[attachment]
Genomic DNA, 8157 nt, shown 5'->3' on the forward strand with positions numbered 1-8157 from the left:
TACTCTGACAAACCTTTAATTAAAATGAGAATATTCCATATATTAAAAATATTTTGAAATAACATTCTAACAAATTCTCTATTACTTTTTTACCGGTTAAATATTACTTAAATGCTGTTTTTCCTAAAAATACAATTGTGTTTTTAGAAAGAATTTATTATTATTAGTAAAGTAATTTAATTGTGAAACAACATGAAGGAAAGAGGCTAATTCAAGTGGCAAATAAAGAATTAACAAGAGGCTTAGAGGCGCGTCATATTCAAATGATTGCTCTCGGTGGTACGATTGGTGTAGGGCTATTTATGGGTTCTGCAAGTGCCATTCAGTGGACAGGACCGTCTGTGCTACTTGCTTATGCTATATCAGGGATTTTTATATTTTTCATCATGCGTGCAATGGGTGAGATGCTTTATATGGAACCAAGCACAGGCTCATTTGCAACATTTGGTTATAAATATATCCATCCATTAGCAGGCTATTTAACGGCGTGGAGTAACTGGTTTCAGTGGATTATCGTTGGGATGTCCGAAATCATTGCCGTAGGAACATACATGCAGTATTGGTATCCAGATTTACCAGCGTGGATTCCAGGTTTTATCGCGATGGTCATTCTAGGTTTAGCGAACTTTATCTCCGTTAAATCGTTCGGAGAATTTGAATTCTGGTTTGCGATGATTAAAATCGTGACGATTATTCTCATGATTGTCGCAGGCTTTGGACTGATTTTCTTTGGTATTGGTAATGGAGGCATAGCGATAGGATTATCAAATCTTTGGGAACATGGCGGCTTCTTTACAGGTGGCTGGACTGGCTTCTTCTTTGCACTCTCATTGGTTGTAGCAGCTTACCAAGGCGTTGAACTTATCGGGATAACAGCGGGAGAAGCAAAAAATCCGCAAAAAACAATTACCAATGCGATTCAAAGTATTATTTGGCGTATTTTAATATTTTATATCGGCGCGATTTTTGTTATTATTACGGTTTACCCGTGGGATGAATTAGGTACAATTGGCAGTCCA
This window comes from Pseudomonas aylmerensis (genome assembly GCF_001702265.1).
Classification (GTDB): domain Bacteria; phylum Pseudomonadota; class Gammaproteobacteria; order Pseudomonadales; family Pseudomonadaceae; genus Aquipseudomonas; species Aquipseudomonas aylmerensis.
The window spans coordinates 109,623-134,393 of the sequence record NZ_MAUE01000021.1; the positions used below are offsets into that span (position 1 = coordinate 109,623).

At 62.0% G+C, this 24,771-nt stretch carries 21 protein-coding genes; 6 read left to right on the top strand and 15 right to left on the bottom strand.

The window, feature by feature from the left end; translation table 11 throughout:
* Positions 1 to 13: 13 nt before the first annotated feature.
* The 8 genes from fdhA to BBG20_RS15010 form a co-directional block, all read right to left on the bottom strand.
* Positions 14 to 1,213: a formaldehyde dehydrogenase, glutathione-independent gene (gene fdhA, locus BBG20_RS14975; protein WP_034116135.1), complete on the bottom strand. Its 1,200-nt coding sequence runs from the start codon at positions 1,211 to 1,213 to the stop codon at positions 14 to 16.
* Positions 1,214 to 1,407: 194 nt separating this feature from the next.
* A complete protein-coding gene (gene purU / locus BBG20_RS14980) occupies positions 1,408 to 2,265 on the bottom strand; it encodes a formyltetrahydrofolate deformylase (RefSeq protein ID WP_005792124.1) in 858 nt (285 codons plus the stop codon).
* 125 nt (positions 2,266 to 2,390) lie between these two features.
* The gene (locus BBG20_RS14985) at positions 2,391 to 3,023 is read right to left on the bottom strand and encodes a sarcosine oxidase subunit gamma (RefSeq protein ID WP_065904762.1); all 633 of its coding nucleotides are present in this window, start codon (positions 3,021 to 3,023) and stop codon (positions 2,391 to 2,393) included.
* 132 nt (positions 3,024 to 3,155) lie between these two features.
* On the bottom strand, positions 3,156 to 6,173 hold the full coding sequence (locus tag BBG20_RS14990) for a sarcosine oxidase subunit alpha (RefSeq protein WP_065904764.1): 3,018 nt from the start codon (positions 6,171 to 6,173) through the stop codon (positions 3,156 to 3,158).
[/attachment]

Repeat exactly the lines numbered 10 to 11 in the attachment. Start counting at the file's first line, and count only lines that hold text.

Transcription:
* Positions 14 to 1,213: a formaldehyde dehydrogenase, glutathione-independent gene (gene fdhA, locus BBG20_RS14975; protein WP_034116135.1), complete on the bottom strand. Its 1,200-nt coding sequence runs from the start codon at positions 1,211 to 1,213 to the stop codon at positions 14 to 16.
* Positions 1,214 to 1,407: 194 nt separating this feature from the next.